- Genuine use of an earlier mark can be established when the mark is used in accordance with its essential function and when the mark is used publicly and externally (see Ansul (Case C-40/01), Paragraph 43). In the present case, the board had noted that the signs used in trade by Asteris differed only in negligible elements from the form in which the mark was registered. Therefore, genuine use of the mark had been established.
- Each item of evidence must not necessarily give information about all four elements to which proof of genuine use must relate - namely the place, time, nature and extent of use (see Buffalo Milke Automotive Polishing Products v OHIM (Case T-308/06), Paragraph 61). Assessment of genuine use of the earlier trademark must take all facts and circumstances that are relevant into consideration, including the reality of its commercial exploitation. A combination of elements can be used in order to establish whether or not the use of the mark altered its distinctive character.
- The sole fact that some photographs were undated was not sufficient to deprive them of all evidential value. The assessment of the evidential value of a document depends on its credibility, that is to say the origin of the document, the circumstances in which it came into being, the person to whom it was addressed and, overall, whether the document seemed sound and reliable. In addition, invoices are commercial documents that are not meant to represent the products; they cannot be excluded from the evidence only because they do not include the figurative mark alongside the name of each product.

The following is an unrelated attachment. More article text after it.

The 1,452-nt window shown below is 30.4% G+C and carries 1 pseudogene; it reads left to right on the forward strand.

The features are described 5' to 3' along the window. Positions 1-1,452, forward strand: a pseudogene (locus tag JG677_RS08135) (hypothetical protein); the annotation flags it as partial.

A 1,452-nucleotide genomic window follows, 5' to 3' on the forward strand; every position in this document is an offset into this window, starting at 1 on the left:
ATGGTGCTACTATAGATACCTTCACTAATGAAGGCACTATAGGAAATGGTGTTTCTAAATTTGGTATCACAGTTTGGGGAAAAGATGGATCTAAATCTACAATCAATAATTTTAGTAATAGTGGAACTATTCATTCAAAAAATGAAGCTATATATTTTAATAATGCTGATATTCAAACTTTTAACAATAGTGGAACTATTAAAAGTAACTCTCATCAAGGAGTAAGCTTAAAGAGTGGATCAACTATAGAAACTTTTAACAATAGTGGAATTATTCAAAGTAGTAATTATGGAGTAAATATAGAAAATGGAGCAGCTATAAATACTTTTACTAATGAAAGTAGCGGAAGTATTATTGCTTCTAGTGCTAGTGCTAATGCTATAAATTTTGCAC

- The reproduction of the label, though undated, matched one of the photographs of a can of tomato paste submitted by Asteris. This established that the use of the earlier mark did not alter its distinctive character. The court noted that it is not precluded to take account of circumstances that are subsequent to the expiry of the relevant period (see La Mer Technology (Case C-259/02), Paragraph 31).
- By providing a number of third-party documents (certificates of origin and shipment records, as well as invoices), Asteris was able to establish the sale of a significant quantity of products bearing the AL BUSTAN mark.
Therefore, the General Court accepted that the combination of photographs and other items of evidence provided by Asteris constituted evidence of genuine use of the earlier mark during the relevant period. It approved the pragmatic approach taken by the Board of Appeal and by OHIM, which consisted of cross-checking the various items of evidence submitted by Asteris, and eventually finding that there had been genuine use of the earlier mark. The form of use of the earlier mark did not alter the distinctive character of the mark as registered. The General Court explained that the assessment of whether an earlier trademark has been put to genuine use should take into consideration all the relevant facts and circumstances, including a combination of the relevant elements.
The case confirms that new evidence of use can be filed on appeal. It also signals a softer approach with regard to opponents, in that the evidence of genuine use can be garnered from several sources, and documentation of the place, time, nature and extent of use does not have to appear on each piece of evidence. It is somewhat surprising that the court affirmed in effect that there was a likelihood of confusion where some of the goods covered by the marks were similar to a low degree and the trademarks at issue were similar to a medium degree. All in all, this decision strengthens the rights of owners of prior rights against later CTMs, and further demonstrates that the General Court is generally reluctant to overturn decisions of the boards of appeal of OHIM.
Peter Gustav Olson, MAQS Law Firm, Copenhagen